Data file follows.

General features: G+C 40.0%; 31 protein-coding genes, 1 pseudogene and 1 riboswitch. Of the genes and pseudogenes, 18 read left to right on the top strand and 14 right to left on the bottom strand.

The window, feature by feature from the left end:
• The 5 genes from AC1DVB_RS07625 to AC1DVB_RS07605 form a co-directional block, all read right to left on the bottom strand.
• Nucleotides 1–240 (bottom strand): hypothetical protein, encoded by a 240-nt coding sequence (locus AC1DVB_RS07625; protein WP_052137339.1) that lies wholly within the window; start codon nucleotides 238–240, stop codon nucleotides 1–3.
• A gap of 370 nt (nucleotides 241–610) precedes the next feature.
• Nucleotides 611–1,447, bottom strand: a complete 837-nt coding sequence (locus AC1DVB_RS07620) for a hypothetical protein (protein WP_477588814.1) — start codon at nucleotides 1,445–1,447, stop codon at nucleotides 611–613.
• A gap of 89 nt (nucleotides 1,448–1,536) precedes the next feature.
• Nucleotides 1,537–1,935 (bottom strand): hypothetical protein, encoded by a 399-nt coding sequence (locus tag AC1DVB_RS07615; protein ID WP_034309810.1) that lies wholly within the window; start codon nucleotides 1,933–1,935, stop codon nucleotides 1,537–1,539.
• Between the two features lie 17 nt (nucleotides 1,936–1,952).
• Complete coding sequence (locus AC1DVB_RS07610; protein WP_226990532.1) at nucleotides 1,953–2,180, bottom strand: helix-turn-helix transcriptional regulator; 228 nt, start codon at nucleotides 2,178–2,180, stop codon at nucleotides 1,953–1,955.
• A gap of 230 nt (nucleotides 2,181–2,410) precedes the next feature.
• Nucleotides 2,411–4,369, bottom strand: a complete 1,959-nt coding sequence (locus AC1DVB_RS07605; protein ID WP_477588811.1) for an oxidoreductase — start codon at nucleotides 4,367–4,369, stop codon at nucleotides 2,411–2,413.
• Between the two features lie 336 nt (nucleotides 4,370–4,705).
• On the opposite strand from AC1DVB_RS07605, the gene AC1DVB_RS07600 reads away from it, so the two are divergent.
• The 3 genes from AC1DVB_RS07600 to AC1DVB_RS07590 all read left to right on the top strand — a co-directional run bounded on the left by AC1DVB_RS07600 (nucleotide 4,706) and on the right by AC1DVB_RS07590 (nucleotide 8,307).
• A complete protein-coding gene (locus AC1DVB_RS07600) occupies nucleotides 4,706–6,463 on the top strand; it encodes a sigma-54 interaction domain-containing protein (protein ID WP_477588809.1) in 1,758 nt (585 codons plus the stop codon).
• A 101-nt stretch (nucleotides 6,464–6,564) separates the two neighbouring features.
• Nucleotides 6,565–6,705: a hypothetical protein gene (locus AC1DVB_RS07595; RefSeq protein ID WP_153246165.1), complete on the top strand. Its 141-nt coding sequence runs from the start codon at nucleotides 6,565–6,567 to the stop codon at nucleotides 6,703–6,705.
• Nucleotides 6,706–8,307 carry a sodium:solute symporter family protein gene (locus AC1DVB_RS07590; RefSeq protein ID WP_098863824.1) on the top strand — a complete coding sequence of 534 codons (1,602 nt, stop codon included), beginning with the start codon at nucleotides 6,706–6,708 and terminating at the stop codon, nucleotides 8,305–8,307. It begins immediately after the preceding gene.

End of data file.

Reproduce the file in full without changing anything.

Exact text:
General features: G+C 40.0%; 31 protein-coding genes, 1 pseudogene and 1 riboswitch. Of the genes and pseudogenes, 18 read left to right on the top strand and 14 right to left on the bottom strand.

The window, feature by feature from the left end:
• The 5 genes from AC1DVB_RS07625 to AC1DVB_RS07605 form a co-directional block, all read right to left on the bottom strand.
• Nucleotides 1–240 (bottom strand): hypothetical protein, encoded by a 240-nt coding sequence (locus AC1DVB_RS07625; protein WP_052137339.1) that lies wholly within the window; start codon nucleotides 238–240, stop codon nucleotides 1–3.
• A gap of 370 nt (nucleotides 241–610) precedes the next feature.
• Nucleotides 611–1,447, bottom strand: a complete 837-nt coding sequence (locus AC1DVB_RS07620) for a hypothetical protein (protein WP_477588814.1) — start codon at nucleotides 1,445–1,447, stop codon at nucleotides 611–613.
• A gap of 89 nt (nucleotides 1,448–1,536) precedes the next feature.
• Nucleotides 1,537–1,935 (bottom strand): hypothetical protein, encoded by a 399-nt coding sequence (locus tag AC1DVB_RS07615; protein ID WP_034309810.1) that lies wholly within the window; start codon nucleotides 1,933–1,935, stop codon nucleotides 1,537–1,539.
• Between the two features lie 17 nt (nucleotides 1,936–1,952).
• Complete coding sequence (locus AC1DVB_RS07610; protein WP_226990532.1) at nucleotides 1,953–2,180, bottom strand: helix-turn-helix transcriptional regulator; 228 nt, start codon at nucleotides 2,178–2,180, stop codon at nucleotides 1,953–1,955.
• A gap of 230 nt (nucleotides 2,181–2,410) precedes the next feature.
• Nucleotides 2,411–4,369, bottom strand: a complete 1,959-nt coding sequence (locus AC1DVB_RS07605; protein ID WP_477588811.1) for an oxidoreductase — start codon at nucleotides 4,367–4,369, stop codon at nucleotides 2,411–2,413.
• Between the two features lie 336 nt (nucleotides 4,370–4,705).
• On the opposite strand from AC1DVB_RS07605, the gene AC1DVB_RS07600 reads away from it, so the two are divergent.
• The 3 genes from AC1DVB_RS07600 to AC1DVB_RS07590 all read left to right on the top strand — a co-directional run bounded on the left by AC1DVB_RS07600 (nucleotide 4,706) and on the right by AC1DVB_RS07590 (nucleotide 8,307).
• A complete protein-coding gene (locus AC1DVB_RS07600) occupies nucleotides 4,706–6,463 on the top strand; it encodes a sigma-54 interaction domain-containing protein (protein ID WP_477588809.1) in 1,758 nt (585 codons plus the stop codon).
• A 101-nt stretch (nucleotides 6,464–6,564) separates the two neighbouring features.
• Nucleotides 6,565–6,705: a hypothetical protein gene (locus AC1DVB_RS07595; RefSeq protein ID WP_153246165.1), complete on the top strand. Its 141-nt coding sequence runs from the start codon at nucleotides 6,565–6,567 to the stop codon at nucleotides 6,703–6,705.
• Nucleotides 6,706–8,307 carry a sodium:solute symporter family protein gene (locus AC1DVB_RS07590; RefSeq protein ID WP_098863824.1) on the top strand — a complete coding sequence of 534 codons (1,602 nt, stop codon included), beginning with the start codon at nucleotides 6,706–6,708 and terminating at the stop codon, nucleotides 8,305–8,307. It begins immediately after the preceding gene.